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Coking coal prices are expected to rise to $150 per ton due to lack of production investments

Commonwealth Bank of Australia (CBA) has reviewed its long-term forecasts for iron ore and coking coal considering a pandemic, declining commodity demand in China and the war in Ukraine. CBA expects iron ore prices to fall to $120 a ton by the end of September and to $100 by the end of the year, SteelOrbis reported.

Now the price of iron ore is almost $130 per ton.

“This fall reflects China’s plans to cut steel production this year, maintaining its output level below 2021 levels. For 2023, the bank anticipates a further 20 percent decrease to US $80/mt for iron ore prices and prices are expected to stay at that level into 2025,” the bank said in a statement.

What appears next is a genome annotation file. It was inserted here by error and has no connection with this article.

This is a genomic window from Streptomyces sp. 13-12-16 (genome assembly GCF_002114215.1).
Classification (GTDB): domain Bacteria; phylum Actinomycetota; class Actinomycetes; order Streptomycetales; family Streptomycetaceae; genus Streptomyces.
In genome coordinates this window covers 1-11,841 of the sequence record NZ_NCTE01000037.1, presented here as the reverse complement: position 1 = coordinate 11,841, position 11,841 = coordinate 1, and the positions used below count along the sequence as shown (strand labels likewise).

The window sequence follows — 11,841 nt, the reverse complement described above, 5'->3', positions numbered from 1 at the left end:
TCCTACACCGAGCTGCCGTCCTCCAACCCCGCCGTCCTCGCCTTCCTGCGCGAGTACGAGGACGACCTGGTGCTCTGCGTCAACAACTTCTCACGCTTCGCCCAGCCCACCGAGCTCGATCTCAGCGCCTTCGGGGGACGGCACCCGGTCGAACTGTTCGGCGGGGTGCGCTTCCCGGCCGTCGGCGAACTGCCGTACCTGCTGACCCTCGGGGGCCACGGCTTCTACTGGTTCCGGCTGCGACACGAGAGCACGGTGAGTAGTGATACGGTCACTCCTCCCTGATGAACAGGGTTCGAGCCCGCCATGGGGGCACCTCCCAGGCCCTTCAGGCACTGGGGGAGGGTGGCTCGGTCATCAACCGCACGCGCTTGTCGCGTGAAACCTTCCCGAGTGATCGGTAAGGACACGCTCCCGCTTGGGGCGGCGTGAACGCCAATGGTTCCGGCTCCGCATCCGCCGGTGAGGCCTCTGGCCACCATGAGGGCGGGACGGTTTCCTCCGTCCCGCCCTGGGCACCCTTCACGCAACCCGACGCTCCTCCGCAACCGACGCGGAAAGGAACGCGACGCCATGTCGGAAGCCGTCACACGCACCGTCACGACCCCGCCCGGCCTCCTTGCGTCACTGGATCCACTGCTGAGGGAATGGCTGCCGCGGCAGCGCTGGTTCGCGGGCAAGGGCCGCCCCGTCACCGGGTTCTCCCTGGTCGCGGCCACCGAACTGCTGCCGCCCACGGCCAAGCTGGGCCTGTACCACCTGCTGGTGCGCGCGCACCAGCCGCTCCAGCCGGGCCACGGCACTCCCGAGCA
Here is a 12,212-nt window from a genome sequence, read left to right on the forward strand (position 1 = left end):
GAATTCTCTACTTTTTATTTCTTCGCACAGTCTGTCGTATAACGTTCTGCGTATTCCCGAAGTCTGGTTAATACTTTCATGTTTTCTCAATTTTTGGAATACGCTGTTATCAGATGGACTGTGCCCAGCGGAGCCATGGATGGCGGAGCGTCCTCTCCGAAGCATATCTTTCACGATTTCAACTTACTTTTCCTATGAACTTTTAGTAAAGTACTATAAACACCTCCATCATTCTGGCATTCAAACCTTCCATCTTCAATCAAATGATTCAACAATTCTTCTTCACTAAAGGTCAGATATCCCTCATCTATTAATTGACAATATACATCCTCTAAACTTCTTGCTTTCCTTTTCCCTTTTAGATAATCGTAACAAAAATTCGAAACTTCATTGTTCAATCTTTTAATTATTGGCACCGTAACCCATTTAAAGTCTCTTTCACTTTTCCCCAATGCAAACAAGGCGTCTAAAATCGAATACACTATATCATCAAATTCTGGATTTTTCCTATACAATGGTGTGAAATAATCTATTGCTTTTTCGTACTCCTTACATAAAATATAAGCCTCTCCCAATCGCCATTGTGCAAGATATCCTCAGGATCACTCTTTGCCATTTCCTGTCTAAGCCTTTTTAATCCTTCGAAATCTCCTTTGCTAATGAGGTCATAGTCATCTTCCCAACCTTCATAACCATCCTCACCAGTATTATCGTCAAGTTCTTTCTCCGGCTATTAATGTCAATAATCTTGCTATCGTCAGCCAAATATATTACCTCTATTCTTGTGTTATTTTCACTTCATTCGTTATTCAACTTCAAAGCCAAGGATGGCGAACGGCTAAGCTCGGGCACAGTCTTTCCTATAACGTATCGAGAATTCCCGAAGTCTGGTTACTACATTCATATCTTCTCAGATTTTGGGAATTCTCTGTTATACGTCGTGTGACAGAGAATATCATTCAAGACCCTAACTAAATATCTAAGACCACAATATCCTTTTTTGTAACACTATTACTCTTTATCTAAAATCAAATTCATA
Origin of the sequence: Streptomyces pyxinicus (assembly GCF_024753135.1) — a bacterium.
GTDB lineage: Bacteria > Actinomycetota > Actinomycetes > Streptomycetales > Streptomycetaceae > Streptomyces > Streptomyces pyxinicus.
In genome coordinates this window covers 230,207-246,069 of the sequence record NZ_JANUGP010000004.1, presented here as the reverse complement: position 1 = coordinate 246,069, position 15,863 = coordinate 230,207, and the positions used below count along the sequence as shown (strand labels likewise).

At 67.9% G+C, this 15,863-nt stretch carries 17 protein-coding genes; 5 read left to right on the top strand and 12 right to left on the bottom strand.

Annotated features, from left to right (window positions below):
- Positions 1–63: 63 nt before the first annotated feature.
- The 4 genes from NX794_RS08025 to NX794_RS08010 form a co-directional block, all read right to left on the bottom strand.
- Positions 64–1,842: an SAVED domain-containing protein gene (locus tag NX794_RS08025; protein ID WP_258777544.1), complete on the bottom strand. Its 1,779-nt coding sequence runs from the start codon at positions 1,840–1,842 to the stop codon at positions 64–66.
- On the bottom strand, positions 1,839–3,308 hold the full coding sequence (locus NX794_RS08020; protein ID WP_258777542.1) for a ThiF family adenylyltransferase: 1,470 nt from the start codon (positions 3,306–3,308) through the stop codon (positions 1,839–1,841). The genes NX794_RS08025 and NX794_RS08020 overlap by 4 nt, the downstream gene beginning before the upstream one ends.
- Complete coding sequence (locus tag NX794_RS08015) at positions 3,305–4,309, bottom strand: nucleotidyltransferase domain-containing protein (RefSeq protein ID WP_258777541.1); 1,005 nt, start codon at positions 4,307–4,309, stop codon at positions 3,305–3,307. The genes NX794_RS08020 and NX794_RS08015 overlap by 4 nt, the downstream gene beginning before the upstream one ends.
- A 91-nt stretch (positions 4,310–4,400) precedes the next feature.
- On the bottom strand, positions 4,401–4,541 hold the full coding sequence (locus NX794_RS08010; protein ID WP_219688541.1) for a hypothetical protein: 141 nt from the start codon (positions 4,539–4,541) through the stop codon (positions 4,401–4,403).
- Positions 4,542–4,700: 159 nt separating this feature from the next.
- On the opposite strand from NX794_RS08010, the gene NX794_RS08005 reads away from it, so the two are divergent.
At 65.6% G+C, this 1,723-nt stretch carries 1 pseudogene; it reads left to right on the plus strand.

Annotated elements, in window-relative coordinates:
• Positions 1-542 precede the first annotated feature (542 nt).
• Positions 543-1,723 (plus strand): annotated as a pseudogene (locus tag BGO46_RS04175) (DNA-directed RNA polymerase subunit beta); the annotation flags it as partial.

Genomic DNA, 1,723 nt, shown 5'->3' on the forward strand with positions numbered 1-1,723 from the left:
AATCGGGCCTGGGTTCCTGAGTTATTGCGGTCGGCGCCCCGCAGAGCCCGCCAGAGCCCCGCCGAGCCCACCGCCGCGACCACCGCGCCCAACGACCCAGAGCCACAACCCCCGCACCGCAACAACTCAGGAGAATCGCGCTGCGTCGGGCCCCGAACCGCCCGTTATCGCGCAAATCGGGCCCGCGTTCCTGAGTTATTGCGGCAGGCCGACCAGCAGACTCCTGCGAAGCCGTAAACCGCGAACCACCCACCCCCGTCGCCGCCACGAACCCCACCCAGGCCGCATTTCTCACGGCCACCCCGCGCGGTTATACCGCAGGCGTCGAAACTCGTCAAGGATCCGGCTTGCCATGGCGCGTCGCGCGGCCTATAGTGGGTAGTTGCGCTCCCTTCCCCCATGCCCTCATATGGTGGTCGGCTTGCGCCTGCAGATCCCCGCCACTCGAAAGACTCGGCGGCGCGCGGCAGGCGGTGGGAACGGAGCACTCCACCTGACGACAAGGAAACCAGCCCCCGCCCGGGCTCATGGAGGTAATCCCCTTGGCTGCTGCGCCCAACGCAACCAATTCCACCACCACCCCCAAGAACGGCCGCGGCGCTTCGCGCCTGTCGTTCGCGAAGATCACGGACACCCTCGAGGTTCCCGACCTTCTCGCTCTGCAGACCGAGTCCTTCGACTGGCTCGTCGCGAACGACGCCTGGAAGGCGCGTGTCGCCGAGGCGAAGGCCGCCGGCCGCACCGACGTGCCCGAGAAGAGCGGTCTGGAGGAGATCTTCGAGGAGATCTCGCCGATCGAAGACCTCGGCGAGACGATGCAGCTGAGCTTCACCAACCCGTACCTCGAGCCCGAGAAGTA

The bank has also reviewed its forecast for coking coal prices, with coking coal prices expected to rise from $143 per ton to $150 due to a lack of investment in coking coal production. As a result of rising coking coal prices, decarbonisation efforts may accelerate.

In the second half of 2021, Moody’s expected a gradual decline after 2022 in world iron ore prices to an average of $70-80 per ton, which was recorded in 2016-2019.

The Australian Ministry of Innovation, Industry, Science and Research forecasts a reduction in nominal world iron ore prices to $93/t by the end of 2022. The biggest consumer of iron ore, China, can reduce demand for it and other steel raw materials as it implements its “green” transition.

Earlier GMK Center reported that in the first quarter, China reduced steel production by 10.5% compared to the same period in 2021, to 243.4 million tons.